When You Reply on Twitter Can Everyone See Your Reply?
By Elizabeth Mott
Twitter enables your business to engage directly with customers and prospects in a social-media environment based on 140-character updates, called Tweets, posted to individualized timelines. Understanding and controlling who sees what you say on Twitter holds the key to using the service effectively. When you create a reply to another Twitter user, the rules that govern the visibility of your Tweet include some special provisions and important exceptions.
A Twitter reply begins with an "@," followed by the name of the user to whom you're replying. You can use two methods to create a Twitter reply: click on the "Reply" button below a message to reply directly to that Tweet, creating a conversation; or type "@[username]" in the Tweet box to create a reply manually, replacing [username] with the name of a Twitter user. By default, a reply becomes visible to the person you address and to anyone who follows her. When you reply to someone who doesn't follow you, your Tweet doesn't appear in her regular timeline. If she searches for all Tweets addressed to her, she'll see your reply.
Direct Messages provide a means for private communication. Crafted in a separate portion of the Web-based Twitter interface, DMs offer you a way to send a one-to-one Tweet to someone who follows you. Whereas only its creator -- or Twitter itself -- can delete a regular Tweet, either party to a DM can delete it. Unless you or the person to whom you send the DM copies its content and pastes it into a regular Tweet, a DM remains invisible to everyone except its creator and recipient.
Search enables you to view Tweets that otherwise wouldn't appear in your timeline, including replies addressed to people you don't follow. If another user searches for replies addressed to a specific individual, your replies to that individual appear in the search results, with one exception. Replies to individuals with protected accounts fall under a separate set of rules.
Twitter offers users the ability to protect their accounts. Anyone who wants to follow a protected account must request and receive approval to do so. If you invoke this privacy provision, only your profile remains visible to anyone you don't approve as a follower. When you reply to a protected account, only the account holder and his approved followers can see your reply, which also remains invisible to search tools. Account protection doesn't cover Tweets and replies created before the user protected his account.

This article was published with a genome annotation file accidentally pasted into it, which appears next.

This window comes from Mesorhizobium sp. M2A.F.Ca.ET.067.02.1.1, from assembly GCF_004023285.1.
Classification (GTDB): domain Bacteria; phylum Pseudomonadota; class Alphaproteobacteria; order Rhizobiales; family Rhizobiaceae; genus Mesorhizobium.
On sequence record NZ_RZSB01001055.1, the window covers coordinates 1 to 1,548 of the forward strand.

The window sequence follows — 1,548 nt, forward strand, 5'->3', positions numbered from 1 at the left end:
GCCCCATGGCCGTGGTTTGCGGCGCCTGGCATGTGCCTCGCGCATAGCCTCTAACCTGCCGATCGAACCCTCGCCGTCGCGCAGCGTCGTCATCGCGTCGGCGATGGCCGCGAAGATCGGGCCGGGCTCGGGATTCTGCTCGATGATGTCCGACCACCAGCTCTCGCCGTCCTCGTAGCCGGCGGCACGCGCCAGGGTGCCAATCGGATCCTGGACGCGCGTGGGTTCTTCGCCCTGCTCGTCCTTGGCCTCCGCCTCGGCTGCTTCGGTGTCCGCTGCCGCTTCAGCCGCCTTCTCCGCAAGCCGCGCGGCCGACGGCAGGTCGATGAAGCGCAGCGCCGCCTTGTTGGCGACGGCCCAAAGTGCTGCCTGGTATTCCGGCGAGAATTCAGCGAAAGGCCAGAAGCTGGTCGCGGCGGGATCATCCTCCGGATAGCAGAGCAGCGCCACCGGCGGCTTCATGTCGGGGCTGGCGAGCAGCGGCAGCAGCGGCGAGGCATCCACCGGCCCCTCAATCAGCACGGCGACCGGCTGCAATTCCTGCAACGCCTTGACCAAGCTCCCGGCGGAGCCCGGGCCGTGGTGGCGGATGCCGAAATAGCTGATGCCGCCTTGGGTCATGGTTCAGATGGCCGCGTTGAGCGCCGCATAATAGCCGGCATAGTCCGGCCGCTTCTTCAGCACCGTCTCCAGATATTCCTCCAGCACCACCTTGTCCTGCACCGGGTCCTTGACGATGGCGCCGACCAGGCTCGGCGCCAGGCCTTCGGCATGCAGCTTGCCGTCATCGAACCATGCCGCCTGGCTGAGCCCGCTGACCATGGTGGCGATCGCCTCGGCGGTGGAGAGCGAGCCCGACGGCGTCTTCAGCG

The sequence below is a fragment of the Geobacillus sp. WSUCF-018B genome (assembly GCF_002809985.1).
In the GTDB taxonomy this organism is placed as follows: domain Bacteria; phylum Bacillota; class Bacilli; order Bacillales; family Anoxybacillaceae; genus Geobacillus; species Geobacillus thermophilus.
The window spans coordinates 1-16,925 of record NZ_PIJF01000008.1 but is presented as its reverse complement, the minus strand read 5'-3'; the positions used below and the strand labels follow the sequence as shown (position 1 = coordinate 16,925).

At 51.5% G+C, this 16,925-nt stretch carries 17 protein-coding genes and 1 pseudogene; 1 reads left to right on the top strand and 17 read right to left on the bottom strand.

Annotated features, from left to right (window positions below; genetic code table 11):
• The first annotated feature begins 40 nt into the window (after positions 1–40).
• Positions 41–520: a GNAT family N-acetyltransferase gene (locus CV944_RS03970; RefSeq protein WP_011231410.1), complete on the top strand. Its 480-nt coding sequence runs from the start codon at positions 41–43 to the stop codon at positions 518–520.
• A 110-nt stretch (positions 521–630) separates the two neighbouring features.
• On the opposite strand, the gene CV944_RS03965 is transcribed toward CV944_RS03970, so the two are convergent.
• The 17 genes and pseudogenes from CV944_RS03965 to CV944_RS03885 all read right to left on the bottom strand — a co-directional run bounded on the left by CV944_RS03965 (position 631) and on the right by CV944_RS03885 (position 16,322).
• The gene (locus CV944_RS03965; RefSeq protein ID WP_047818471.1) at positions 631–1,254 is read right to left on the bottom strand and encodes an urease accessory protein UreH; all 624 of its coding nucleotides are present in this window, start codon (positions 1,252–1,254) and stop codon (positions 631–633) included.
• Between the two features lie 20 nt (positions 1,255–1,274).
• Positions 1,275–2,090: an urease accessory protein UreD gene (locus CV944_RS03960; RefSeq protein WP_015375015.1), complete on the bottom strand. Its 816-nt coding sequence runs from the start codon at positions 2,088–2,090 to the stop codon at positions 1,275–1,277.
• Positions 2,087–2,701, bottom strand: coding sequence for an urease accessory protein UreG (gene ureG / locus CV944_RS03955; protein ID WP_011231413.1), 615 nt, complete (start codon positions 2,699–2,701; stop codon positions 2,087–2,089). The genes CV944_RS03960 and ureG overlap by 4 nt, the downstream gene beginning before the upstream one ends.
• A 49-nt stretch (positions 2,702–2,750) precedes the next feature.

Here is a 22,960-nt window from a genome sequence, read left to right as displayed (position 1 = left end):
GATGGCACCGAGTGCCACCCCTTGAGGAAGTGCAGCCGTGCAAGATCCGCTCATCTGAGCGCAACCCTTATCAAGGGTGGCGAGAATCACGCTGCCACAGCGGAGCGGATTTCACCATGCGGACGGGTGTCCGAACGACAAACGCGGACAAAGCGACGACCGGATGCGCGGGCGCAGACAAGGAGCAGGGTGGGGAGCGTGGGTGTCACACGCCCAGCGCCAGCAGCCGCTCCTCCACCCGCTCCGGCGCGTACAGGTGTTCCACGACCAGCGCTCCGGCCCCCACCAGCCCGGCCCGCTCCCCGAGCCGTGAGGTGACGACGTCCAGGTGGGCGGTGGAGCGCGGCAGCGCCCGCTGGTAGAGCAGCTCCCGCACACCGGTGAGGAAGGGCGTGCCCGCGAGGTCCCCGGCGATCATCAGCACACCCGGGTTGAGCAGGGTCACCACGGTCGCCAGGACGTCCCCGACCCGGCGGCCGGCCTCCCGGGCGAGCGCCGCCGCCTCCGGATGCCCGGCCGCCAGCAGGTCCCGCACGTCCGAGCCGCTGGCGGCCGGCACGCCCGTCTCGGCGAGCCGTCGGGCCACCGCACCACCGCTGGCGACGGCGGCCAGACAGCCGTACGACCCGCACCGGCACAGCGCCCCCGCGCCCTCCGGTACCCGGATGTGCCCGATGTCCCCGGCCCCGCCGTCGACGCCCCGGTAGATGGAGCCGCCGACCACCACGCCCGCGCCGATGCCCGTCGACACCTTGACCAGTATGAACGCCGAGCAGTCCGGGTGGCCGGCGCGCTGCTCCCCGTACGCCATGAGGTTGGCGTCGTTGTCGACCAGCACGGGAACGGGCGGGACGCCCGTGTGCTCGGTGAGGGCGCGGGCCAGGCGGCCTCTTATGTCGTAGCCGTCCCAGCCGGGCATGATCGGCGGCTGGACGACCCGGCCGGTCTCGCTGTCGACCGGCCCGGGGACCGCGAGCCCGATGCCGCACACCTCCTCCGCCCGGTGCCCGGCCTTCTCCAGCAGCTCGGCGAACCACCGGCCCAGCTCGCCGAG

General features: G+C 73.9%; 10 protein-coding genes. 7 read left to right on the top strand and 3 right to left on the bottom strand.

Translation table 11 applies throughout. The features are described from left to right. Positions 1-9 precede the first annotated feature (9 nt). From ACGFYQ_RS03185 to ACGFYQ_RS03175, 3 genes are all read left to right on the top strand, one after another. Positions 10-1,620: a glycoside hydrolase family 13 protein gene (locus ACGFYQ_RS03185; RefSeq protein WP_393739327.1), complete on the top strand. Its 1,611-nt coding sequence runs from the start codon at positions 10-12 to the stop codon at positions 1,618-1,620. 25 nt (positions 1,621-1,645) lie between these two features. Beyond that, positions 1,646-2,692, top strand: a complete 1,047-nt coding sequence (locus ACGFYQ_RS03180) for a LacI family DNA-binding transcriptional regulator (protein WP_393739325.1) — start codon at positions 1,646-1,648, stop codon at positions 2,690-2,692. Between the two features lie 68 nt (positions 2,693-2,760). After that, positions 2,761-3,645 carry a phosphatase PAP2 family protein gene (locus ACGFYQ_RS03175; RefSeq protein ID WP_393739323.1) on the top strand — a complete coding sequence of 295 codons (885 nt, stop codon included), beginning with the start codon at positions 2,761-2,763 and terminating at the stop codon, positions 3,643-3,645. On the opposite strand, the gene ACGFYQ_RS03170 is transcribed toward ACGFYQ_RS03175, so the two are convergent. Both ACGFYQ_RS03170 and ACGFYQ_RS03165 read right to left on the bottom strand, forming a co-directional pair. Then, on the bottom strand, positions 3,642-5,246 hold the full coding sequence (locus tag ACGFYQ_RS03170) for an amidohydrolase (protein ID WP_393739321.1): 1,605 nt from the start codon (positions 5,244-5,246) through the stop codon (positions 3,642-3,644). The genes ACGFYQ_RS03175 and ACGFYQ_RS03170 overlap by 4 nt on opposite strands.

Twitter offers one undocumented way to make a reply to any unprotected account visible on the Timeline of anyone who follows you, regardless of whether they follow the person to whom you reply. If you type a period in front of the "@" sign that begins a reply, you make your reply more broadly visible than it otherwise would be.
- Twitter Help Center: About Tweets (Twitter Updates)
- Twitter Help Center: Types of Tweets and Where They Appear
- Twitter Help Center: How to Post a Tweet
- Twitter Help Center: What is a Twitter Timeline?
- Twitter Help Center: What are @Replies and Mentions?
- Twitter Help Center: How to Post @Replies and Mentions
- Twitter Help Center: How to Post and Delete Direct Messages (DMs)
- Twitter Help Center: My Direct Message Posted to My Public Timeline
- Twitter Help Center: About Public and Protected Tweets
- Twitter Help Center: How to Approve/Deny Follower Requests
Elizabeth Mott has been a writer since 1983. Mott has extensive experience writing advertising copy for everything from kitchen appliances and financial services to education and tourism. She holds a Bachelor of Arts and Master of Arts in English from Indiana State University.